May 1939

Translating a Heartbreaking Poem

Eve Bigaj
Eve Bigaj
Jan 28 · 9 min read
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Zuzanna Ginczanka. (All images public domain.)

May 1939. These two words say it all: the spring before the war, the calm before the storm. They form the title of a poem written by the brilliant and ill-fated Zuzanna Ginczanka when she was only 22 years old.

May is the month of love — especially when you’re 22. But history doesn’t care about the seasons, and troubling rumors from across the German border disturbed the poet’s romantic reveries. Throughout the piece, three forces — spring, love, and war — are locked in a perfectly balanced dance. For Ginczanka, it is a dance of uncertainty. For us, it is a dance of death.

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I’d like to tell you how I translated May 1939 from Polish into English. I want you to understand what it takes to transpose such a delicately balanced creation. I suppose I am proud — but I also want you to understand that poetry is as much a delicious riddle as it is a weighty revelation. Translating poems is no different than solving crosswords — only more satisfying. Maybe if I show you my methods, you’ll be inspired to try it too.

So how do I crack a puzzle like May 1939? I start by finding its heart: the part which can’t be removed without murdering the poem. In this case, it’s that perfect balance between themes of love, spring, and war. You can see it most clearly in these two couplets (which form half of two adjacent verses):

O spring, o spring of love!
No, not of love. Of war!

and

O spring, o spring of war!
No, not of war. Of love!

Those are the fragments I translated first. This most literal of translations has come out in near-perfect iambic trimeter, a rhythm of ta-DA ta-Da, ta-DA. Fantastic! Poetry is writing itself! But also: disastrous! Six syllables to a line is really freaking short. Fitting all the richness of Ginczanka’s poem into a trimeter is about as difficult as braiding a buzzcut.

This is why for a while I toyed with extensions: “No, not of love. Spring of war!” or even “No, not of love. A spring of war!”

Say it out loud: “No, not of love. Of war!” The period creates a tense pause, almost a skipped heartbeat. And after? “Of WAR!” “Pow-POW!” A punch to the gut. By comparison, “A spring of war!” is a gentle massage.

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So I decided to keep these couplets short, while allowing myself as many as nine syllables in the other lines. A buzzcut interspersed with braids might not be elegant, but in this particular context punch felt more important than elegance.

The fact that the most natural translation fits so well into iambs is a wonderful gift. Unfortunately, what the right hand of English giveth, the left hand taketh away. In particular, this puritan language has removed much of the beauty of the original.

O spring, o spring of love!
No, not of love. Of war!

stands for

O wiosno, wiosno miłosna!
Nie, nie miłosna. Wojenna!

The internal rhyme in “Wiosno miłosna,” can’t be captured by anything within a hundred mile radius of “spring of love.” Similarly, in

O wiosno, wiosno wojenna!
Nie, nie wojenna. Miłosna!

(O spring, o spring of war!
No, not of war. Of love!)

the alliteration in “wiosno wojenna” is lost without a trace in “spring of war.” And this isn’t just decorative frill. “Wiosno miłosna!” “Wiosno wojenna!” Spring’s very name seems to carry the seeds of war as well as love. English is too blunt for such subtleties.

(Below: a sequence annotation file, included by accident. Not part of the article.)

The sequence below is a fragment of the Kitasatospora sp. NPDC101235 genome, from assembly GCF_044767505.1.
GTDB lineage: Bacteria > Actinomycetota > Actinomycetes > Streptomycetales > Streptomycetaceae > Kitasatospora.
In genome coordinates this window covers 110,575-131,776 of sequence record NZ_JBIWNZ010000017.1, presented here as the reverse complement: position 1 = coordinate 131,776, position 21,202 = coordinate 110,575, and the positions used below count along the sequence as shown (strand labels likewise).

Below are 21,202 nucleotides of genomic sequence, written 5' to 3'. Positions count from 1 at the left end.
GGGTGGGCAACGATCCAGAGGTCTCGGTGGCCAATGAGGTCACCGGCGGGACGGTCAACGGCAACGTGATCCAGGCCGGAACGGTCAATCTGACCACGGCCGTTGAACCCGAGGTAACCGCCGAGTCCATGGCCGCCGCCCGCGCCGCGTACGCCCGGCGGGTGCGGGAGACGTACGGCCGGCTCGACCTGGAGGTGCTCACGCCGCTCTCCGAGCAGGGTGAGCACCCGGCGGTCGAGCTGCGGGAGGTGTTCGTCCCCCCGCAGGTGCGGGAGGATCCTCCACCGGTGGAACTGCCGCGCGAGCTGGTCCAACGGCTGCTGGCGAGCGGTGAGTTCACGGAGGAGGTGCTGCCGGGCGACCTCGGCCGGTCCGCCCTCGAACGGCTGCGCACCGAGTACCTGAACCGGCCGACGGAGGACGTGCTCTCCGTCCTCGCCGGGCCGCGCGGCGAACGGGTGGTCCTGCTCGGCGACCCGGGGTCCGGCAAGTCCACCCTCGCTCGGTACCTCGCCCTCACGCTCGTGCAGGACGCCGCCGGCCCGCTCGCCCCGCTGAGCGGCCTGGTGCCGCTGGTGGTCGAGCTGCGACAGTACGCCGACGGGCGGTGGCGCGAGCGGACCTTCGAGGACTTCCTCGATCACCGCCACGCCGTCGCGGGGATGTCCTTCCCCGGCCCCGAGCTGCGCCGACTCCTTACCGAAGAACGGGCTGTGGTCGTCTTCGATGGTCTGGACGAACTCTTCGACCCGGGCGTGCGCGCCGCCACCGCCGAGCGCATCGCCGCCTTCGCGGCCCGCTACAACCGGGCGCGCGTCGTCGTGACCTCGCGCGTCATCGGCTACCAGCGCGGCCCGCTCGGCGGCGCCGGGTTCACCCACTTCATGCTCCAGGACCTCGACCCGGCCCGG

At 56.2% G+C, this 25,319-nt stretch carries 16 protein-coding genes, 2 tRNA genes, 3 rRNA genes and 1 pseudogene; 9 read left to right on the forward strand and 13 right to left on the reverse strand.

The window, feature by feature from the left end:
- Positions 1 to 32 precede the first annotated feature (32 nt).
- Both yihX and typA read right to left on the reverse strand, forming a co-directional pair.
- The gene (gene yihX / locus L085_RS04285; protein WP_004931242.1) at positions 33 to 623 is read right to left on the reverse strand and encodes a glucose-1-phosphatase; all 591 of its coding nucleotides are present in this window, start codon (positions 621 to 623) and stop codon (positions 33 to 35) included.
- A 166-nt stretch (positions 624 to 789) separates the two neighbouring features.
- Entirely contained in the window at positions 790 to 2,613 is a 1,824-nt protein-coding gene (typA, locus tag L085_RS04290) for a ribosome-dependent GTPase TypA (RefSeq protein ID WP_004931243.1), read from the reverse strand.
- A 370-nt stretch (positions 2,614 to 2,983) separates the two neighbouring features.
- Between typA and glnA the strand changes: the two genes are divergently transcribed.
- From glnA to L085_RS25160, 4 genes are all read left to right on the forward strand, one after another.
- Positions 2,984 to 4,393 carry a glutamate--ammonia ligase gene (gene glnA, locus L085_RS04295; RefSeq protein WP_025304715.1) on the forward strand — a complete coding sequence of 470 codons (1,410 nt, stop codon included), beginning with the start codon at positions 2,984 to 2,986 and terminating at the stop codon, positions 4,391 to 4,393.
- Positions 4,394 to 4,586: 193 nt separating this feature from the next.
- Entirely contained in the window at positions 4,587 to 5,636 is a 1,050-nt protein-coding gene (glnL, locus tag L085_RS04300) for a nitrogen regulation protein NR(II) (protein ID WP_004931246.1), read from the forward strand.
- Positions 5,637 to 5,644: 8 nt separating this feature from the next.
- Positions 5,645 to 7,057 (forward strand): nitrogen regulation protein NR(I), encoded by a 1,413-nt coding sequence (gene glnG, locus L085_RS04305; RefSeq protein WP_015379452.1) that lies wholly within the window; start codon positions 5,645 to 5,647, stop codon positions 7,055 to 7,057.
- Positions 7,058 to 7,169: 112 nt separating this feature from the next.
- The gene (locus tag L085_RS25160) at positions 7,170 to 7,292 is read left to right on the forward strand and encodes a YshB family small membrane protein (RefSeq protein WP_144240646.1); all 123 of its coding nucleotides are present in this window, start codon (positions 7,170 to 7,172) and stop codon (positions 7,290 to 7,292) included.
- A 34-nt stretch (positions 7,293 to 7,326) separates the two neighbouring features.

After I grieved this loss of nuance, I turned to the task of fitting the rest of the verses around the couplets. Ginczanka used an abab rhyme scheme (i.e. she rhymed alternating lines), and I wanted to maintain this. After all, the original poem is intensely musical. “O spring, o spring of love!” has the character of a refrain, and, as we’ll see later, the poem borrows from songs (“will I take the high road or will I take the low?”) and rhythmical clichés (“he loves me, he loves me not”). Rhyme and rhythm are integral to its conception.

(Actually, rhyme and rhythm are integral to my enjoyment of translating. Everything else is motivated reasoning.)

So we’ll have to rhyme something with “love” and “war” at least twice. I can handle “war,” but “love” is going to be a nightmare. My rhyming dictionary has seven entries:

dove, glove, shove, of, above, belove, thereof

Two of these (“belove,” “thereof”) are barely even real words, “of” requires a precarious enjambent (i.e. a line break out of step with the grammatical flow of the poem), and only sentimental babies rhyme “dove” with “love.” So we have a choice of three, maybe four rhymes for our two lines.

Since it’s easier to adapt rhymes for “war” to a fixed rhyme for “love” than vice versa, I started with the love problem. Here’s a literal translation of the first of the verses.

A nighttime comet flashed,
a daily newspaper arrived.
O spring, o spring of love!
Not, not of love. Of war!

So for an abab rhyme scheme, “flashed” needs to be replaced with something rhyming with with “love.” A nighttime comet doth shove? Night’s comet is wearing a glove? Night’s comet is thinking of…? A nighttime comet above… is fitting this line like a glove!

Given “A nighttime comet above,” there’s really only one way this verse can go:

A nighttime comet above,
a daily paper below.
O spring, o spring of love!
Not, not of love. Of war!

(Note that I’ve changed “newspaper” to “paper” for rhythm.) Now “below” doesn’t strictly rhyme with “of war,” but it will do as a slant rhyme (especially since Ginczanka herself doesn’t shy away from such “imperfect” rhymes.)

This is good, but grieving is still necessary. In the Polish, the word which rhymes with “miłosna” (of love) is “nocna” (nighttime), while “wojenna” (of war) is paired with “dzienna,” (daily, literally “daytime”). There’s that perfect balance again: language seems to pair the very concepts of night and day with love and war.